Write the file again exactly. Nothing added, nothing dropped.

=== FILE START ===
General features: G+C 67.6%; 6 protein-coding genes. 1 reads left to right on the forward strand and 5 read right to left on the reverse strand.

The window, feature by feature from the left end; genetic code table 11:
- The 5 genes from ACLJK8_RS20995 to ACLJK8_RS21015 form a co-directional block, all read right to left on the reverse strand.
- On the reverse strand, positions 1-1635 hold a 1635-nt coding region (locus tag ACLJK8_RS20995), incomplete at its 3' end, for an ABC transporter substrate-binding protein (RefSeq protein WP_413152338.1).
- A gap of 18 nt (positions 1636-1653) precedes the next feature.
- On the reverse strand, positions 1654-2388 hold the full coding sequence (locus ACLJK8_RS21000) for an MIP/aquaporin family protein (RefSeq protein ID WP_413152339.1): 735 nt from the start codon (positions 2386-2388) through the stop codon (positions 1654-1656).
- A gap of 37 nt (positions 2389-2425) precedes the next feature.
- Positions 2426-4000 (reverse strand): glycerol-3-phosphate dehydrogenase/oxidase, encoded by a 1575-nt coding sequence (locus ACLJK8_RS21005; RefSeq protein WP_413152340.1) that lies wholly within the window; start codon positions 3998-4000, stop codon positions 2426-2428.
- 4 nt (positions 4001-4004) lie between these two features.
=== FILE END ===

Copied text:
General features: G+C 67.6%; 6 protein-coding genes. 1 reads left to right on the forward strand and 5 read right to left on the reverse strand.

The window, feature by feature from the left end; genetic code table 11:
- The 5 genes from ACLJK8_RS20995 to ACLJK8_RS21015 form a co-directional block, all read right to left on the reverse strand.
- On the reverse strand, positions 1-1635 hold a 1635-nt coding region (locus tag ACLJK8_RS20995), incomplete at its 3' end, for an ABC transporter substrate-binding protein (RefSeq protein WP_413152338.1).
- A gap of 18 nt (positions 1636-1653) precedes the next feature.
- On the reverse strand, positions 1654-2388 hold the full coding sequence (locus ACLJK8_RS21000) for an MIP/aquaporin family protein (RefSeq protein ID WP_413152339.1): 735 nt from the start codon (positions 2386-2388) through the stop codon (positions 1654-1656).
- A gap of 37 nt (positions 2389-2425) precedes the next feature.
- Positions 2426-4000 (reverse strand): glycerol-3-phosphate dehydrogenase/oxidase, encoded by a 1575-nt coding sequence (locus ACLJK8_RS21005; RefSeq protein WP_413152340.1) that lies wholly within the window; start codon positions 3998-4000, stop codon positions 2426-2428.
- 4 nt (positions 4001-4004) lie between these two features.